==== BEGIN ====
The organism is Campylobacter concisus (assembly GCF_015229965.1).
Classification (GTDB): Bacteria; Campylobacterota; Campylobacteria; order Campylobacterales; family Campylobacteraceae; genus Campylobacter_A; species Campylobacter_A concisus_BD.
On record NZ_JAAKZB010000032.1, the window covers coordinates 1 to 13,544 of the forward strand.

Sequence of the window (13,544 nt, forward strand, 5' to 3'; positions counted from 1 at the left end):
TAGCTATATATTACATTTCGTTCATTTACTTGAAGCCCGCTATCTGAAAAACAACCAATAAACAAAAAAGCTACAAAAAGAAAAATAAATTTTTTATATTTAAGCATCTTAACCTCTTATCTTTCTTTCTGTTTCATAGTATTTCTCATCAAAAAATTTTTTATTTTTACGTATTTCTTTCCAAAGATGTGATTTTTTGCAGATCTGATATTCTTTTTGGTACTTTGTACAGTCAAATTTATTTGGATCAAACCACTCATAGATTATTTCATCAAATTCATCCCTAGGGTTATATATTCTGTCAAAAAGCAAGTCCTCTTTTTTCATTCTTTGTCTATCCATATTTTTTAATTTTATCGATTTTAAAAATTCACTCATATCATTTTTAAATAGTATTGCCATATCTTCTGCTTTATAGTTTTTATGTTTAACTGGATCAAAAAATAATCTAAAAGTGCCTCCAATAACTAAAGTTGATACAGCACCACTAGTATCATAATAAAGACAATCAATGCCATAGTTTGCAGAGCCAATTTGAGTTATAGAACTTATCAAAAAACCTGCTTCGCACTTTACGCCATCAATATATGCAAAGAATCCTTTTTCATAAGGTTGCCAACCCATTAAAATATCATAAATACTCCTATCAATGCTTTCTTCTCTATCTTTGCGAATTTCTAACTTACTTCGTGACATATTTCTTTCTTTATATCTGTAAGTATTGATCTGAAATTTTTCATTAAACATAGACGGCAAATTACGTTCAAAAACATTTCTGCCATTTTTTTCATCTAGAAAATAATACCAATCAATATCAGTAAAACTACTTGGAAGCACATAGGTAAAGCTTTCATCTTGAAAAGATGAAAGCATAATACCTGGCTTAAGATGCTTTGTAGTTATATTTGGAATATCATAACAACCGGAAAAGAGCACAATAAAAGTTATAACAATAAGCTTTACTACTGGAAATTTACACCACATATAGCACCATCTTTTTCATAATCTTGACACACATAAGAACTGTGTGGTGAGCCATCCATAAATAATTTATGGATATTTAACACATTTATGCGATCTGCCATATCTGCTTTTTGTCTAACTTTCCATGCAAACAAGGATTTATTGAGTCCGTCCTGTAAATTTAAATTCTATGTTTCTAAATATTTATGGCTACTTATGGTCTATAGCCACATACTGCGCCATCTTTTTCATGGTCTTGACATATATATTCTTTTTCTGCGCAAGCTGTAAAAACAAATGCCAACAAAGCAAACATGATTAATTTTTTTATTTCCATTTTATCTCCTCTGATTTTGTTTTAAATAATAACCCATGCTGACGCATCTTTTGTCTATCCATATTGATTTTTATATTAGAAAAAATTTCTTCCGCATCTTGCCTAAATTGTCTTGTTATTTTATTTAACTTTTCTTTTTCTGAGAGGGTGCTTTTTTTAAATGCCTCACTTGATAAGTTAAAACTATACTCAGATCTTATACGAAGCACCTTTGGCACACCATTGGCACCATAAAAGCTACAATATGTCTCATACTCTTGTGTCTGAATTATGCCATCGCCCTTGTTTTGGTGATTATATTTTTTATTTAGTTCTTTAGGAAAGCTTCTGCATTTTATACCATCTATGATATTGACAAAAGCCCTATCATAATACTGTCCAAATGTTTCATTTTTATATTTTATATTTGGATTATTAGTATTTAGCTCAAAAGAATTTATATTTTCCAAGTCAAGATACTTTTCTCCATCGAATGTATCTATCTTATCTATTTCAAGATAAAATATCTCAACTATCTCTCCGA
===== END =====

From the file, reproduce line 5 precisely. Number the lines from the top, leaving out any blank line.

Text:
TAGCTATATATTACATTTCGTTCATTTACTTGAAGCCCGCTATCTGAAAAACAACCAATAAACAAAAAAGCTACAAAAAGAAAAATAAATTTTTTATATTTAAGCATCTTAACCTCTTATCTTTCTTTCTGTTTCATAGTATTTCTCATCAAAAAATTTTTTATTTTTACGTATTTCTTTCCAAAGATGTGATTTTTTGCAGATCTGATATTCTTTTTGGTACTTTGTACAGTCAAATTTATTTGGATCAAACCACTCATAGATTATTTCATCAAATTCATCCCTAGGGTTATATATTCTGTCAAAAAGCAAGTCCTCTTTTTTCATTCTTTGTCTATCCATATTTTTTAATTTTATCGATTTTAAAAATTCACTCATATCATTTTTAAATAGTATTGCCATATCTTCTGCTTTATAGTTTTTATGTTTAACTGGATCAAAAAATAATCTAAAAGTGCCTCCAATAACTAAAGTTGATACAGCACCACTAGTATCATAATAAAGACAATCAATGCCATAGTTTGCAGAGCCAATTTGAGTTATAGAACTTATCAAAAAACCTGCTTCGCACTTTACGCCATCAATATATGCAAAGAATCCTTTTTCATAAGGTTGCCAACCCATTAAAATATCATAAATACTCCTATCAATGCTTTCTTCTCTATCTTTGCGAATTTCTAACTTACTTCGTGACATATTTCTTTCTTTATATCTGTAAGTATTGATCTGAAATTTTTCATTAAACATAGACGGCAAATTACGTTCAAAAACATTTCTGCCATTTTTTTCATCTAGAAAATAATACCAATCAATATCAGTAAAACTACTTGGAAGCACATAGGTAAAGCTTTCATCTTGAAAAGATGAAAGCATAATACCTGGCTTAAGATGCTTTGTAGTTATATTTGGAATATCATAACAACCGGAAAAGAGCACAATAAAAGTTATAACAATAAGCTTTACTACTGGAAATTTACACCACATATAGCACCATCTTTTTCATAATCTTGACACACATAAGAACTGTGTGGTGAGCCATCCATAAATAATTTATGGATATTTAACACATTTATGCGATCTGCCATATCTGCTTTTTGTCTAACTTTCCATGCAAACAAGGATTTATTGAGTCCGTCCTGTAAATTTAAATTCTATGTTTCTAAATATTTATGGCTACTTATGGTCTATAGCCACATACTGCGCCATCTTTTTCATGGTCTTGACATATATATTCTTTTTCTGCGCAAGCTGTAAAAACAAATGCCAACAAAGCAAACATGATTAATTTTTTTATTTCCATTTTATCTCCTCTGATTTTGTTTTAAATAATAACCCATGCTGACGCATCTTTTGTCTATCCATATTGATTTTTATATTAGAAAAAATTTCTTCCGCATCTTGCCTAAATTGTCTTGTTATTTTATTTAACTTTTCTTTTTCTGAGAGGGTGCTTTTTTTAAATGCCTCACTTGATAAGTTAAAACTATACTCAGATCTTATACGAAGCACCTTTGGCACACCATTGGCACCATAAAAGCTACAATATGTCTCATACTCTTGTGTCTGAATTATGCCATCGCCCTTGTTTTGGTGATTATATTTTTTATTTAGTTCTTTAGGAAAGCTTCTGCATTTTATACCATCTATGATATTGACAAAAGCCCTATCATAATACTGTCCAAATGTTTCATTTTTATATTTTATATTTGGATTATTAGTATTTAGCTCAAAAGAATTTATATTTTCCAAGTCAAGATACTTTTCTCCATCGAATGTATCTATCTTATCTATTTCAAGATAAAATATCTCAACTATCTCTCCGA